Meditation on Grecian art prompts thoughts about the futile lust for power

November 12, 1995|By GLENN MCNATT

Former Vice President Dan Quayle once claimed he reread Plato's "Republic" every year, but it's hard to believe he really understood the Greek mind. The ancient Greeks were, after all, supreme realists. They comprehended the ambiguity of human life, its bitterness and pain as well as its joys. They were the first intellectuals, but never ideologues. Their philosophy could and did question everything, because their whole turn of mind was oriented toward penetrating the hard facts of this world.

Such thoughts are prompted by the beautiful exhibition of Greek art now on display at the Walters Art Gallery. The show casts a fascinating new light on the habits of mind so masterfully described in Edith Hamilton's classic study, "The Greek Way," ,, first published in 1930. Ms. Hamilton, who was for 25 years headmistress of the Bryn Mawr School for Girls in Baltimore and a lifelong student of Greek and Latin literature, remains one of the most penetrating and insightful students of the ancient Greeks' towering achievement.

"Five hundred years before Christ in a little town on the far western border of the settled and civilized world, a strange new power was at work," Hamilton writes. "Athens had entered upon her brief and magnificent flowering of genius which so molded the world of mind and of spirit that our mind and spirit today are different. What was then produced of art and of thought has never been surpassed and very rarely equaled, and the stamp of it is upon all the art and thought of the Western world."

Hamilton believed the characteristic that distinguished Greek society from all the civilizations that preceded it was the place it accorded to rational inquiry as a guide to human affairs, coupled with a joyful appreciation of the animal vitality of life -- a spirit reflected in every aspect of Greek art and culture.

"In Egypt, in Crete, in Mesopotamia, wherever we can read bits of the story, we find the same conditions," she notes: "A despot enthroned, whose whims and passions are the determining factor in the state; a wretched, subjugated populace; a great priestly organization to which is handed over the domain of the intellect. This is what we know as the Oriental state today. It has persisted down from the ancient world through thousands of years, never changing in any essential."

This state was utterly alien to the Greeks. "None of the great civilizations that preceded them and surrounded them served as model," Hamilton wrote. "With them something completely new came into the world. They were the first Westerners; the spirit of the West, the modern spirit, is a Greek discovery and the place of the Greeks is in the modern world."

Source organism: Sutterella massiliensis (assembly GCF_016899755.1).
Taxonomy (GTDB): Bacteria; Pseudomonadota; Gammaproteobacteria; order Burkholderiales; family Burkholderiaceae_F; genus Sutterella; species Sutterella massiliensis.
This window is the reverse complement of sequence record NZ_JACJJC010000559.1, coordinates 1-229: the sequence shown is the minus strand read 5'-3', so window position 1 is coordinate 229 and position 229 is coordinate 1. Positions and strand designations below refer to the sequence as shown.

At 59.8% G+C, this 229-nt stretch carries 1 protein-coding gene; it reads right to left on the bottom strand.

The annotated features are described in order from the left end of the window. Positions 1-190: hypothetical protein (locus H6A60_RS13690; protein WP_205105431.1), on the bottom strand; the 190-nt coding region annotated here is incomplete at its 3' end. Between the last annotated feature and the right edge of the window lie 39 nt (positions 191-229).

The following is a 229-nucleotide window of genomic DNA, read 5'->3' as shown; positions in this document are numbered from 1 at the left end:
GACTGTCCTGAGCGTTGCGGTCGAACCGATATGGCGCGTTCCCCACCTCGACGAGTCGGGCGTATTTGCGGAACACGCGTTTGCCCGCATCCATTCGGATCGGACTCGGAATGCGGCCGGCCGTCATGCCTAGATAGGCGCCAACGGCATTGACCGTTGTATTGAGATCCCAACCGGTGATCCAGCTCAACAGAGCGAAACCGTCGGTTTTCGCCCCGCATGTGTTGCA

To rejoice in life, to find the world beautiful and delightful to live in, was a mark of the Greek spirit, Hamilton believed. "Joy and sorrow, exultation and tragedy, stand hand in hand in Greek literature, but there is no contradiction involved thereby. Those who do not know the one do not really know the other either."

All Greek art and culture sprang from this sense of precarious balance. Their artists, poets, philosophers and statesmen neither abstracted away the physical world in which they lived nor denied the existence of the spiritual realm. Their art and their social organization both sprang from an effort to harmonize the inner and outer realms, to bring into balance the things seen with the things unseen. And though the conditions under which they lived were vastly different from ours, the extent to which they succeeded is apparent in all they left behind.

Yet for all their pragmatism and hard-won wisdom, the Athenians "magnificent flowering of genius" was indeed all too brief -- a span of less than a century from the magnificent victory over the Persians in 480 B.C. to the disastrous battle of Syracuse near the close of the century.

The seeds of its destruction were sown with the onset of the Peloponnesian Wars between Athens and Sparta in 431 B.C. -- an ultimately futile conflict in which Greece's contribution to the world was checked and the cause of humanity tragically set back. Hundreds of years would pass before humanity again reached the point where Greek thought left off.

Thucydides, the first great historian, chronicled the war for the lessons it offered future generations. Hamilton tells us he reasoned that "since the nature of the human mind does not change any more than the nature of the human body, circumstances swayed by human nature are bound to repeat themselves, and in the same situation men are bound to act in the same way unless it is shown to them that such a course in other days ended disastrously."

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